The More Work You Put Into Dinner, The Better It Tastes

I read a fascinating article the other day in Wired.  It references a number of scientific studies and asserts that the more effort you put into making dinner, the more tasty and pleasurable your brain responds.

Something about harkening back to the days when we had to forage and hunt for our foods.  Meaning, when food was scarce and we cave men had to work really hard to score our grub, our brains told us it tasted better.

In evolutionary terms, such mechanisms could benefit survival under conditions of scarcity when the chances of acquiring food are probably related to increased foraging effort. An increase in palatability accruing to lower value foods under such conditions would serve a dual purpose, both to boost consumption and to confer greater learning connected to the prevailing cues in the environment.

In the first instance, a change in palatability would prolong meal duration and/or consumption of certain (e.g. less valued) foods that might otherwise be rejected under conditions when food supply is plentiful.

One thing this article didn’t cover is what about the scenario where one spouse is busting their hump on dinner and the other one walks in the door and eats and enjoys.  Do they not enjoy it as much as the one making it?

I know Eggplant Parmesan is one of my wife’s all time favorite dishes and it takes me pretty much all day to make.  Once I’m done cooking it I’m exhausted and rarely enjoy the end product.  So what’s up with that?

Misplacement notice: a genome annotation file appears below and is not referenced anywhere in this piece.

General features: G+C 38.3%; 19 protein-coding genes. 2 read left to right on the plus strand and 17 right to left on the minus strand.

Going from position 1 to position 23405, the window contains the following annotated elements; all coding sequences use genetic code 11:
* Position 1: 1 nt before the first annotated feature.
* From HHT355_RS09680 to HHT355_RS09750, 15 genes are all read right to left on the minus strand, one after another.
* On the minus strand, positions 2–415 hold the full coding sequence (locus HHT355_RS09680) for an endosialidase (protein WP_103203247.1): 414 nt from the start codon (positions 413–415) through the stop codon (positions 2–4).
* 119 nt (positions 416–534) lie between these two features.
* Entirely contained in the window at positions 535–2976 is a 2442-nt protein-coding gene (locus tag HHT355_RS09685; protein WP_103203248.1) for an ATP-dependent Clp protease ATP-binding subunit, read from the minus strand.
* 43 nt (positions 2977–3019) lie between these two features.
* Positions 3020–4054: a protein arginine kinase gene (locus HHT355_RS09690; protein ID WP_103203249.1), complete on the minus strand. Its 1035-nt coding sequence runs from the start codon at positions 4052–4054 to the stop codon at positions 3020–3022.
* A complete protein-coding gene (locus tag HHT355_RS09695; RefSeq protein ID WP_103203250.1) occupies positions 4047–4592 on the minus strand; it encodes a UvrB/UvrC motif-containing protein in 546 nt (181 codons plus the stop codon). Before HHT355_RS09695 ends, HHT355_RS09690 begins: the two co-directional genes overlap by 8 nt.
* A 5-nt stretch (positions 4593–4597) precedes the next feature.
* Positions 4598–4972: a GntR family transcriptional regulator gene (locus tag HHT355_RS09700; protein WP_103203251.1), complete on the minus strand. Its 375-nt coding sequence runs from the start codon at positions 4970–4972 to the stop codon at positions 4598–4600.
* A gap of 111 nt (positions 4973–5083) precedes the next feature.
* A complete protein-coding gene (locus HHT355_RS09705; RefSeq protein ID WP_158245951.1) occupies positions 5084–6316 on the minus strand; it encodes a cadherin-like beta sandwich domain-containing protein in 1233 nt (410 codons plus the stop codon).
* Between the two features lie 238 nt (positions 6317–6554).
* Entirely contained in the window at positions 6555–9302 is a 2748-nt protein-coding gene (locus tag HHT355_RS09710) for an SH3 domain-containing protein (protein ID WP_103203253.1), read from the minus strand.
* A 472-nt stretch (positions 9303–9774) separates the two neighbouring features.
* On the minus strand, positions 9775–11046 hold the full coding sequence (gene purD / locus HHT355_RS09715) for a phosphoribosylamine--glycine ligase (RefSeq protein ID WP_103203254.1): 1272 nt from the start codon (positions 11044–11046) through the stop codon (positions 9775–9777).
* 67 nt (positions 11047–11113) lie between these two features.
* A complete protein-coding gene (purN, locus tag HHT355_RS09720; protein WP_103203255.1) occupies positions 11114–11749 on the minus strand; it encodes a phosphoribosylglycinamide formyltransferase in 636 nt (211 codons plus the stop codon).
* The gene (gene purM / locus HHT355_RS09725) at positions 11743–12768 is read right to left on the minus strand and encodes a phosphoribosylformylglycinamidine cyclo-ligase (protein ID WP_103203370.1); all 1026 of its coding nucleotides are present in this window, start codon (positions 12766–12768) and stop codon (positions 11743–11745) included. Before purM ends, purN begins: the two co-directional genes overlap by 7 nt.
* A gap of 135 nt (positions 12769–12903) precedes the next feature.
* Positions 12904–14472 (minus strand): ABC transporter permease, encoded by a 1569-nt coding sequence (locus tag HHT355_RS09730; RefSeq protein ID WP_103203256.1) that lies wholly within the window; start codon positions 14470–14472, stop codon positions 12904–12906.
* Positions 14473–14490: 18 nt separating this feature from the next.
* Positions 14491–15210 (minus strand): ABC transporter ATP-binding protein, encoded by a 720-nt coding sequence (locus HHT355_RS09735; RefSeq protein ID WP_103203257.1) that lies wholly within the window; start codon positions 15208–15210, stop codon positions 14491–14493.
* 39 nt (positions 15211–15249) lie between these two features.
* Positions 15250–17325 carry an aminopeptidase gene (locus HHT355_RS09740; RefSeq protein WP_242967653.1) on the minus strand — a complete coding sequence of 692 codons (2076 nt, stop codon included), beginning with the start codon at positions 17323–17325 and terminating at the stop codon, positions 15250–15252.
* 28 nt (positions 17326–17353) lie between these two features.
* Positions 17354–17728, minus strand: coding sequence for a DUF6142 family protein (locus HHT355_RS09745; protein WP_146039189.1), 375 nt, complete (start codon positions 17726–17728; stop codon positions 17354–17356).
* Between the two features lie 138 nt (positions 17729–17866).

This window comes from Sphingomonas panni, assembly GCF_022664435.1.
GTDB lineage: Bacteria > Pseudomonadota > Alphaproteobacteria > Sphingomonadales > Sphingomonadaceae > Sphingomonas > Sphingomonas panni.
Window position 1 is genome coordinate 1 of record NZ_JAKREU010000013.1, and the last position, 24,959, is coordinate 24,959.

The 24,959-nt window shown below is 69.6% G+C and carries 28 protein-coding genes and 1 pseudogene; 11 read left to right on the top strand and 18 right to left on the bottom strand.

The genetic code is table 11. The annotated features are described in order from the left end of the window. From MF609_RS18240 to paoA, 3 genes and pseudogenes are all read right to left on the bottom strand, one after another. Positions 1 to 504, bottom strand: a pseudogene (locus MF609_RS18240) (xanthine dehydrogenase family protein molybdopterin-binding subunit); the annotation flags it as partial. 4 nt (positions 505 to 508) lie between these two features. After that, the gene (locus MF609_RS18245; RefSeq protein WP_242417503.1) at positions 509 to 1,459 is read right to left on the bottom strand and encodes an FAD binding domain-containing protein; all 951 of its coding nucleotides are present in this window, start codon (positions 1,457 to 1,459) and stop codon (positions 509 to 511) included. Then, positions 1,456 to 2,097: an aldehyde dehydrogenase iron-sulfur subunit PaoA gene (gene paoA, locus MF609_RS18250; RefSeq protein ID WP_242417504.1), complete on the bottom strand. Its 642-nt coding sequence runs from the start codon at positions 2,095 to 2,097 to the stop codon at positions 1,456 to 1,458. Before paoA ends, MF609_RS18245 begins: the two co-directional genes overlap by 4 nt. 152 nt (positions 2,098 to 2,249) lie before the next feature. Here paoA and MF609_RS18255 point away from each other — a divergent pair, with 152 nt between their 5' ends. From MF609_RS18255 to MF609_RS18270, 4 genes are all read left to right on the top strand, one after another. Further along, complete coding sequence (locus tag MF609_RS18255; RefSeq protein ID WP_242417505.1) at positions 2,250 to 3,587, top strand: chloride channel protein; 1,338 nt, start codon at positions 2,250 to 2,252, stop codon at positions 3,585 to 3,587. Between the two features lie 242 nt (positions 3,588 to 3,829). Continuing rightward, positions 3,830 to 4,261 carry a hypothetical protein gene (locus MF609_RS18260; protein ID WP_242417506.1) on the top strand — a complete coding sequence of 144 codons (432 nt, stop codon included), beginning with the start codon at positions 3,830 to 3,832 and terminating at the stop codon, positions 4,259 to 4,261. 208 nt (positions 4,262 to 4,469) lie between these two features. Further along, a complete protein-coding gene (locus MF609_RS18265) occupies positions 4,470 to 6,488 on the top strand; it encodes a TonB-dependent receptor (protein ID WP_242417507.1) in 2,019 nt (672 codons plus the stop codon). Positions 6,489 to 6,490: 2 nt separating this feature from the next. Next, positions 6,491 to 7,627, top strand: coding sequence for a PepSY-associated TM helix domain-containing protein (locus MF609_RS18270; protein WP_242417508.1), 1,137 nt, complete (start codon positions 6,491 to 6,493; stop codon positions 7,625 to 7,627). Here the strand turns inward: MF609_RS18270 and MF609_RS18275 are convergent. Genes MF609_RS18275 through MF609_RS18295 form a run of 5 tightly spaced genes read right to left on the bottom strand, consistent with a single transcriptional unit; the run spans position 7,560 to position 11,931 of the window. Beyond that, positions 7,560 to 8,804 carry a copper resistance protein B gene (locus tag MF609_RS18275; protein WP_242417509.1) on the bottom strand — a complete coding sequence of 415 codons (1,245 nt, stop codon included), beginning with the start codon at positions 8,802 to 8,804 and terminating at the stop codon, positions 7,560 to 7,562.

I’ll tell you this little anecdote that might support the notion.  I was an 18 year old knucklehead who had recently joined the U.S. Air Force.  We were nearing the end of boot camp and were preparing to spend a full day at the obstacle course.  I think it was called the Confidence Course at the time.

They said it was going to take a couple hours to complete and then when we did successfully overcome the harrowing obstacles, we would be treated to a wonderful lunch.  I completed the course without too much trouble (it’s not as scary as they hype it up to be) and was completely starving.  In fact, every one of my squadron mates were completely famished and salivating for food.

We had worked up a hell of an appetite and had been promised one excellent lunch.  Well, “lunch” turned out to be an MRE.  aka, Meals Ready to Eat. (Click here if you don’t know what I’m talking about)

I was lucky enough to score the Chicken a la King.  “Hey, if it’s good enough for the King, I’ll try it, I’m starving!”

Well guess what, it was one the best meals of my entire life!  Truly, it was absolutely delicious.  Score one point for science.

Read full article here.

p.s. here’s what the old USAF confidence course is looking like these days.

The More Work You Put Into Dinner, The Better It Tastes